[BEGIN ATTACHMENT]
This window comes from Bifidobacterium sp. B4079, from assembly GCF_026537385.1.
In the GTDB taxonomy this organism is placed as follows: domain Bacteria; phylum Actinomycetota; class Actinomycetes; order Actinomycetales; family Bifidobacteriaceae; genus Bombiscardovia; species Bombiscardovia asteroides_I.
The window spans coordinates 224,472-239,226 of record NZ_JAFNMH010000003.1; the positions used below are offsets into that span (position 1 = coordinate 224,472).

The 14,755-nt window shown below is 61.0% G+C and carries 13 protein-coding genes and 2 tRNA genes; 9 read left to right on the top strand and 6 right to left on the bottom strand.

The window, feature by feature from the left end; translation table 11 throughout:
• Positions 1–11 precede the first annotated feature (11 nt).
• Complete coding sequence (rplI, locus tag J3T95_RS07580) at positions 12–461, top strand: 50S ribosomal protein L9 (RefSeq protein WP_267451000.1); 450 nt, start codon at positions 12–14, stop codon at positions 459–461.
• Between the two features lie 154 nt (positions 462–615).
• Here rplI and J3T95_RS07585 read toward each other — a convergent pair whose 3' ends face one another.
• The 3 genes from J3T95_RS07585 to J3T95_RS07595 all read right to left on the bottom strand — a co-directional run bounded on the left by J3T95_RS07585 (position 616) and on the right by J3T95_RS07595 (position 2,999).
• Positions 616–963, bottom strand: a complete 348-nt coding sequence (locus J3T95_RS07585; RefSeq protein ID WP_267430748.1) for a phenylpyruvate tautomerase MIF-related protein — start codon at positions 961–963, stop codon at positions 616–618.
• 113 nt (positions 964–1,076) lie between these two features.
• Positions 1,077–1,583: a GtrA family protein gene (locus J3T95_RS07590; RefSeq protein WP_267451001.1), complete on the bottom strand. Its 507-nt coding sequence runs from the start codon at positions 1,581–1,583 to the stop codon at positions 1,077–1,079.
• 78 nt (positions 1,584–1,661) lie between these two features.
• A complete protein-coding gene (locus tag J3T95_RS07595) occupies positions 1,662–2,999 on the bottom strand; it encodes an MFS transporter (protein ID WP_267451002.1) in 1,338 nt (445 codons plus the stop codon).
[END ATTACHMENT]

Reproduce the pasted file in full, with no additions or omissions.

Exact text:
This window comes from Bifidobacterium sp. B4079, from assembly GCF_026537385.1.
In the GTDB taxonomy this organism is placed as follows: domain Bacteria; phylum Actinomycetota; class Actinomycetes; order Actinomycetales; family Bifidobacteriaceae; genus Bombiscardovia; species Bombiscardovia asteroides_I.
The window spans coordinates 224,472-239,226 of record NZ_JAFNMH010000003.1; the positions used below are offsets into that span (position 1 = coordinate 224,472).

The 14,755-nt window shown below is 61.0% G+C and carries 13 protein-coding genes and 2 tRNA genes; 9 read left to right on the top strand and 6 right to left on the bottom strand.

The window, feature by feature from the left end; translation table 11 throughout:
• Positions 1–11 precede the first annotated feature (11 nt).
• Complete coding sequence (rplI, locus tag J3T95_RS07580) at positions 12–461, top strand: 50S ribosomal protein L9 (RefSeq protein WP_267451000.1); 450 nt, start codon at positions 12–14, stop codon at positions 459–461.
• Between the two features lie 154 nt (positions 462–615).
• Here rplI and J3T95_RS07585 read toward each other — a convergent pair whose 3' ends face one another.
• The 3 genes from J3T95_RS07585 to J3T95_RS07595 all read right to left on the bottom strand — a co-directional run bounded on the left by J3T95_RS07585 (position 616) and on the right by J3T95_RS07595 (position 2,999).
• Positions 616–963, bottom strand: a complete 348-nt coding sequence (locus J3T95_RS07585; RefSeq protein ID WP_267430748.1) for a phenylpyruvate tautomerase MIF-related protein — start codon at positions 961–963, stop codon at positions 616–618.
• 113 nt (positions 964–1,076) lie between these two features.
• Positions 1,077–1,583: a GtrA family protein gene (locus J3T95_RS07590; RefSeq protein WP_267451001.1), complete on the bottom strand. Its 507-nt coding sequence runs from the start codon at positions 1,581–1,583 to the stop codon at positions 1,077–1,079.
• 78 nt (positions 1,584–1,661) lie between these two features.
• A complete protein-coding gene (locus tag J3T95_RS07595) occupies positions 1,662–2,999 on the bottom strand; it encodes an MFS transporter (protein ID WP_267451002.1) in 1,338 nt (445 codons plus the stop codon).